It is every information technology (IT) geek’s dream to work on a project that will change the lives of millions. That dream came true for a group of Filipinos from the University of San Carlos in Talamban, Cebu, on March 29, 1994, at 10:18 a.m. when, through their efforts, the Philippines first logged on to the Internet.
“We’re in,” team member Jim Ayson, now senior manager for partner management at Smart Communications Inc., remembered blurting out.
Ayson and his then fellow Internet noobs (newbies) reunited recently at the Smart offices in Makati to look back on that technological turning point 18 years ago that changed the Philippine telecommunications industry.
The journey to cyberspace began as early as 1988 when Arnie del Rosario, head of Ateneo de Manila University’s Computer Center, did a comparative study for the Department of Science and Technology (DOST) on network technologies.
“In the running were infrastructures such as Timenet, Bitnet and, of course, the eventual victor that we now all know as the Internet,” he said.
The efforts didn’t really take off until four years later when the DOST finally expressed interest in the project.
With government approval assured, it was time to formally create a working committee. That was a task for Rodel Atanacio and Rommel Feria who had already gained fame maintaining the Bulletin Board System of the University of the Philippines in Diliman.
The group was known as Philnet Technical Committee, aka PhilNet Phase 1, and also included Del Rosario, Ateneo de Manila computer science instructor Richie Lozada, student Luis Sarmenta (who had written an anti-virus software), De La Salle University’s Kelsey Hartigan-Go and Joel Disini, now CEO of DotPH Inc.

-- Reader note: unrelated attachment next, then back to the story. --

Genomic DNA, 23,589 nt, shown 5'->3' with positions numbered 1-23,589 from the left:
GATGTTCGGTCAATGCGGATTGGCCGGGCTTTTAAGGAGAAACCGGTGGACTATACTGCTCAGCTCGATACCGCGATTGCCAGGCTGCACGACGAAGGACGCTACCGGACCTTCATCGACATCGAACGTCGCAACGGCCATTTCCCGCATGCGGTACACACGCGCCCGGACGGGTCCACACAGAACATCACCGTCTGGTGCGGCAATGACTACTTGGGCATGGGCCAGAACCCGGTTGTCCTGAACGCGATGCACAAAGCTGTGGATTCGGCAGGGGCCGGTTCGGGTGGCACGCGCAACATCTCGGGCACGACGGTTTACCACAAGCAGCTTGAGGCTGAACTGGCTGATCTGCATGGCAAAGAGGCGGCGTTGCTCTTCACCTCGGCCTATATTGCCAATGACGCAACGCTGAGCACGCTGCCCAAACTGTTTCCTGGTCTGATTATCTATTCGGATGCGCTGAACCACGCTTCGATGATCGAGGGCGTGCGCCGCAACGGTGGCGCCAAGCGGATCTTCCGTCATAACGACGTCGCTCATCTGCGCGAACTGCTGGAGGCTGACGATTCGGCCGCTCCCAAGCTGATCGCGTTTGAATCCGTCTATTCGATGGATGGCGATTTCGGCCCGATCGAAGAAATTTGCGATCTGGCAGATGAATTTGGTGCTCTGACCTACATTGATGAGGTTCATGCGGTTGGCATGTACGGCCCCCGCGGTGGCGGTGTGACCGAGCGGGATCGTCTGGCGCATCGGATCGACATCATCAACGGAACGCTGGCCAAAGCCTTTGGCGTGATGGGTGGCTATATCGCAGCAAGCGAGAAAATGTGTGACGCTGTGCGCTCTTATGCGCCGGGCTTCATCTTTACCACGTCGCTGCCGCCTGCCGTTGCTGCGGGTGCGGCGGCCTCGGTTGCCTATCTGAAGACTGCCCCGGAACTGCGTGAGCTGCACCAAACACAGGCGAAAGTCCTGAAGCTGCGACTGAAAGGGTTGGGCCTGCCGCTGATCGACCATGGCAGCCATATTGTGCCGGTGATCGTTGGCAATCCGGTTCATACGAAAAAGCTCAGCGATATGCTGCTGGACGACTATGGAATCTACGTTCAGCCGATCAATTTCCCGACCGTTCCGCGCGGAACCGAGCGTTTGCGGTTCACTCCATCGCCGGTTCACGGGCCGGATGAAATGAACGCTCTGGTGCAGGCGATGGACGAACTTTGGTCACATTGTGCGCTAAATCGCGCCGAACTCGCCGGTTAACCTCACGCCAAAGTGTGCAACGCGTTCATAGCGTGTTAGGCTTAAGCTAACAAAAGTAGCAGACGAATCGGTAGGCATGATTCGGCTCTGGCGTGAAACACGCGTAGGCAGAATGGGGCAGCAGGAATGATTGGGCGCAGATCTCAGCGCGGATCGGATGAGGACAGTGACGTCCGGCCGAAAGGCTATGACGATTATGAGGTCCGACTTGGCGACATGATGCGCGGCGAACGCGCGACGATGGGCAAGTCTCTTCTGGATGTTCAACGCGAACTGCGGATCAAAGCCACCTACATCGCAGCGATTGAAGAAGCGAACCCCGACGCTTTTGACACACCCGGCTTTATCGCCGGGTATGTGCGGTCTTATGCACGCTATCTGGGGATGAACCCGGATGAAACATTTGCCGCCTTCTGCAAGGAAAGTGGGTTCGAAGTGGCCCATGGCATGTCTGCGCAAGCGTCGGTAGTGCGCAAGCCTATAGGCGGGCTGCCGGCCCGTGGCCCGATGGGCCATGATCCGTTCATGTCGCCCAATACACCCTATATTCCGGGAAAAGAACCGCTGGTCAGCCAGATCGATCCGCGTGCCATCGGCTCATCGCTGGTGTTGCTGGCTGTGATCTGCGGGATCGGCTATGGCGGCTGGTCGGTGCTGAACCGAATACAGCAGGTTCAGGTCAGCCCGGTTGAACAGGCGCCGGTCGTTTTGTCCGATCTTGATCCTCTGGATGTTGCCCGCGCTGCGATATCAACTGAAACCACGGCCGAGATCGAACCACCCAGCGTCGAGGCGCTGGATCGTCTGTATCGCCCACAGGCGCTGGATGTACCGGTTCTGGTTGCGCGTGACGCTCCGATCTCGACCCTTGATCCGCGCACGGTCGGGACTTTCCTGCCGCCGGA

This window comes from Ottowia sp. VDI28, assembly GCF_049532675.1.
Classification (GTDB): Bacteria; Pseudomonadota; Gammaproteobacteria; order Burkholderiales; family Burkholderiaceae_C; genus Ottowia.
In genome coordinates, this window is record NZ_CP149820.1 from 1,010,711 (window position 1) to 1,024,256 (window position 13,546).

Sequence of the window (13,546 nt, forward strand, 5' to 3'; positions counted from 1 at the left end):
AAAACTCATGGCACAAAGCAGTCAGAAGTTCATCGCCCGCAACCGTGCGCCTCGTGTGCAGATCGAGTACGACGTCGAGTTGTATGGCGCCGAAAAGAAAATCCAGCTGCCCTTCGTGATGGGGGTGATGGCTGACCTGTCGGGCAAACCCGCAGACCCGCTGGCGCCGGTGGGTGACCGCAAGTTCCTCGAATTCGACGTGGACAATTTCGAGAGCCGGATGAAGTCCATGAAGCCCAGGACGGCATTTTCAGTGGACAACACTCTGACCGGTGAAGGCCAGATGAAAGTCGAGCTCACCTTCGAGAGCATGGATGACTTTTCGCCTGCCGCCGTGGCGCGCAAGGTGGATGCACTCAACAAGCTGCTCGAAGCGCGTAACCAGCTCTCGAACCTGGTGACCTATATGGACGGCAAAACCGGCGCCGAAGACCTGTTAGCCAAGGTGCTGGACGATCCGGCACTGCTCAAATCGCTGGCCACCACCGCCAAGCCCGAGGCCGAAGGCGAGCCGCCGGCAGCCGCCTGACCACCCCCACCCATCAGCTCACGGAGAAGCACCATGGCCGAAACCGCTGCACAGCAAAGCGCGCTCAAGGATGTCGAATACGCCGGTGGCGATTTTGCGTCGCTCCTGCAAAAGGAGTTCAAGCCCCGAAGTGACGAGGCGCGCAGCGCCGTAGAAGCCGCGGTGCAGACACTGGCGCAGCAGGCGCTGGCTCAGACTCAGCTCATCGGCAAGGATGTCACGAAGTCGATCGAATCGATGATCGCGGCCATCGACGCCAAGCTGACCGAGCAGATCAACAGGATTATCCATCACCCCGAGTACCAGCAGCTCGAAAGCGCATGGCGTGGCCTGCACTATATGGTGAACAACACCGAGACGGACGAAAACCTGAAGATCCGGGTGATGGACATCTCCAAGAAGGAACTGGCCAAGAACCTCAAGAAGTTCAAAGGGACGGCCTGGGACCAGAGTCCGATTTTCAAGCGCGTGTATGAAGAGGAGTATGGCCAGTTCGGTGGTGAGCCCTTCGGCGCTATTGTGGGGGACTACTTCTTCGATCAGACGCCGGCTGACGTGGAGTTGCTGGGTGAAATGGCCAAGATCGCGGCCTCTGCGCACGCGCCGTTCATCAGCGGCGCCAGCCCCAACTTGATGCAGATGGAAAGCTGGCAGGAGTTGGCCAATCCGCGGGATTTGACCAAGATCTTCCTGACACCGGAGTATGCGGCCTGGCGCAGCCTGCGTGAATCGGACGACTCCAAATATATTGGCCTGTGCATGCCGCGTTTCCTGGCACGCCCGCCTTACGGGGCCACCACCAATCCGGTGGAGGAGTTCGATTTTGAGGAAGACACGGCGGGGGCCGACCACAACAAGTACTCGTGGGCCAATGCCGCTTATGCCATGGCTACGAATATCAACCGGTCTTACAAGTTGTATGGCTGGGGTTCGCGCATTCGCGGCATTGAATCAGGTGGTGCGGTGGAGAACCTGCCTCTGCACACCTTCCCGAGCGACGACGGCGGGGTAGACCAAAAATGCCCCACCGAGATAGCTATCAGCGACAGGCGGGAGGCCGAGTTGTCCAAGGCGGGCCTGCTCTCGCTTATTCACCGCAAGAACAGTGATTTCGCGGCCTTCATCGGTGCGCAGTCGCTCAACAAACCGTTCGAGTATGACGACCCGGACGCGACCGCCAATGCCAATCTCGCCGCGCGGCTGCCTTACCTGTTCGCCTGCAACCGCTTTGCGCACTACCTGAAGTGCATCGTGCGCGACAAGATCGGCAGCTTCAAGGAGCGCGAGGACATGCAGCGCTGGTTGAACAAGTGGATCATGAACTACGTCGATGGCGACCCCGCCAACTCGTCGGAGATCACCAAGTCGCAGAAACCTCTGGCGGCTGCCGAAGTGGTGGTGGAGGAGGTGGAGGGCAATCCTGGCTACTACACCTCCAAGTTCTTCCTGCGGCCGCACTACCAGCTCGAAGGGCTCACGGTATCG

Their task? To create an e-mail linkup between UP, Ateneo and Victoria University in Australia.
With government approval and funding, the project was a huge success. Students from the three universities could now send e-mail to each other. They then faced the next challenge: Keeping the system up and running, which required funding.
“I did the math and, given the funding from the DOST, we would only last for six months,” Del Rosario said.
That’s when Dr. Rudy Villarica, then head of the Industrial Research Foundation (IRF), came in to help secure additional funding from DOST. That ultimately earned him the title “Father of Philippine Internet.”
‘Just for nerds’
Villarica’s big assignment was to establish the country’s first live Internet connection or PhilNet Phase 2.
Villarica said it cost $11,000 a month to lease a 64kbps line at that time, a high price to pay considering that it could only connect to Victoria University in Australia and do basic tasks such as send e-mail and transfer files.
To make matters worse, the Internet didn’t seem to be financially and commercially viable then. Del Rosario was repeatedly told this, plus the fact that it was only for members of the academe and of research firms—“just for nerds.”
But as it happened, the demand for connectivity skyrocketed and big companies such as the Philippine Long Distance Telephone Co. (PLDT) began including Internet services in their portfolio.
Of course, the whole effort was far from being a walk in the park, as Benjie Tan, then working with Comnet Inc., recalled. Comnet Inc. was a local distributor of Cisco Systems which supplied and set up the Cisco 7000 router used for the project.
The rest, as they say, is history.
Today, the Internet is literally everywhere, thanks to the efforts of companies such as Smart, which helped make it accessible and affordable to Filipinos. It is hard to imagine any facet of professional or personal life that does not involve the World Wide Web.
Del Rosario agrees as he said that there was simply no way he and his teammates could have foreseen just how big the Internet would become.
“Back then, it was just for e-mail and file transfers—none of us could have pictured it the way it is today,” he said.
A lot has changed in 18 years. The Cisco 7000 router has since been destroyed in an unfortunate warehouse mishap, founding members have passed away, and memorabilia which could have served as proof of the team’s hard work have either been lost or misplaced.
Despite all that, their biggest legacy lives on to this day.
(The author is senior public affairs officer of Smart Communications Inc.-Ed.)